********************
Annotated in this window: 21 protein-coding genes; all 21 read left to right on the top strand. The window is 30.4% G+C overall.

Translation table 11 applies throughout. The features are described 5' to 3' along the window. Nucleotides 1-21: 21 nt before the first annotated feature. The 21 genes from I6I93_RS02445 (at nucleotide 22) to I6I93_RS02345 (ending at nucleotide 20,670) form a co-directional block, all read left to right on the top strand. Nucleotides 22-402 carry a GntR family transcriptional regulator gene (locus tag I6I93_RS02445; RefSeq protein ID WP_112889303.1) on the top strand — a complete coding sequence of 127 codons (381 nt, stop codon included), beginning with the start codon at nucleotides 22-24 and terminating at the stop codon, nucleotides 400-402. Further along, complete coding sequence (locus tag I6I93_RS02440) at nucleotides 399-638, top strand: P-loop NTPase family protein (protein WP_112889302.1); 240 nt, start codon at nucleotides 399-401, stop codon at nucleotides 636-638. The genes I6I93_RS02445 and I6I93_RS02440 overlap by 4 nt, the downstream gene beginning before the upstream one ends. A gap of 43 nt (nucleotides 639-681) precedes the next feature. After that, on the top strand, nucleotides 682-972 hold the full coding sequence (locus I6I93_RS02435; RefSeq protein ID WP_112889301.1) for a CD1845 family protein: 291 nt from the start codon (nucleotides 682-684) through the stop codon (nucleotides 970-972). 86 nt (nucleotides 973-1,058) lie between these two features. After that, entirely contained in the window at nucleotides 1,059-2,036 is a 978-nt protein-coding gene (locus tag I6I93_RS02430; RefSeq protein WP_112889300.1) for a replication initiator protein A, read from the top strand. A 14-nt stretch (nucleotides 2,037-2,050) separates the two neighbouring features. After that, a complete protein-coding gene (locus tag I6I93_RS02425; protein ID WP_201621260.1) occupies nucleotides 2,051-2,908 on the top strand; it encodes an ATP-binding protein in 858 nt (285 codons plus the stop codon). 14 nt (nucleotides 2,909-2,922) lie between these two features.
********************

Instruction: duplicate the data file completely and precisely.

Annotated in this window: 21 protein-coding genes; all 21 read left to right on the top strand. The window is 30.4% G+C overall.

Translation table 11 applies throughout. The features are described 5' to 3' along the window. Nucleotides 1-21: 21 nt before the first annotated feature. The 21 genes from I6I93_RS02445 (at nucleotide 22) to I6I93_RS02345 (ending at nucleotide 20,670) form a co-directional block, all read left to right on the top strand. Nucleotides 22-402 carry a GntR family transcriptional regulator gene (locus tag I6I93_RS02445; RefSeq protein ID WP_112889303.1) on the top strand — a complete coding sequence of 127 codons (381 nt, stop codon included), beginning with the start codon at nucleotides 22-24 and terminating at the stop codon, nucleotides 400-402. Further along, complete coding sequence (locus tag I6I93_RS02440) at nucleotides 399-638, top strand: P-loop NTPase family protein (protein WP_112889302.1); 240 nt, start codon at nucleotides 399-401, stop codon at nucleotides 636-638. The genes I6I93_RS02445 and I6I93_RS02440 overlap by 4 nt, the downstream gene beginning before the upstream one ends. A gap of 43 nt (nucleotides 639-681) precedes the next feature. After that, on the top strand, nucleotides 682-972 hold the full coding sequence (locus I6I93_RS02435; RefSeq protein ID WP_112889301.1) for a CD1845 family protein: 291 nt from the start codon (nucleotides 682-684) through the stop codon (nucleotides 970-972). 86 nt (nucleotides 973-1,058) lie between these two features. After that, entirely contained in the window at nucleotides 1,059-2,036 is a 978-nt protein-coding gene (locus tag I6I93_RS02430; RefSeq protein WP_112889300.1) for a replication initiator protein A, read from the top strand. A 14-nt stretch (nucleotides 2,037-2,050) separates the two neighbouring features. After that, a complete protein-coding gene (locus tag I6I93_RS02425; protein ID WP_201621260.1) occupies nucleotides 2,051-2,908 on the top strand; it encodes an ATP-binding protein in 858 nt (285 codons plus the stop codon). 14 nt (nucleotides 2,909-2,922) lie between these two features.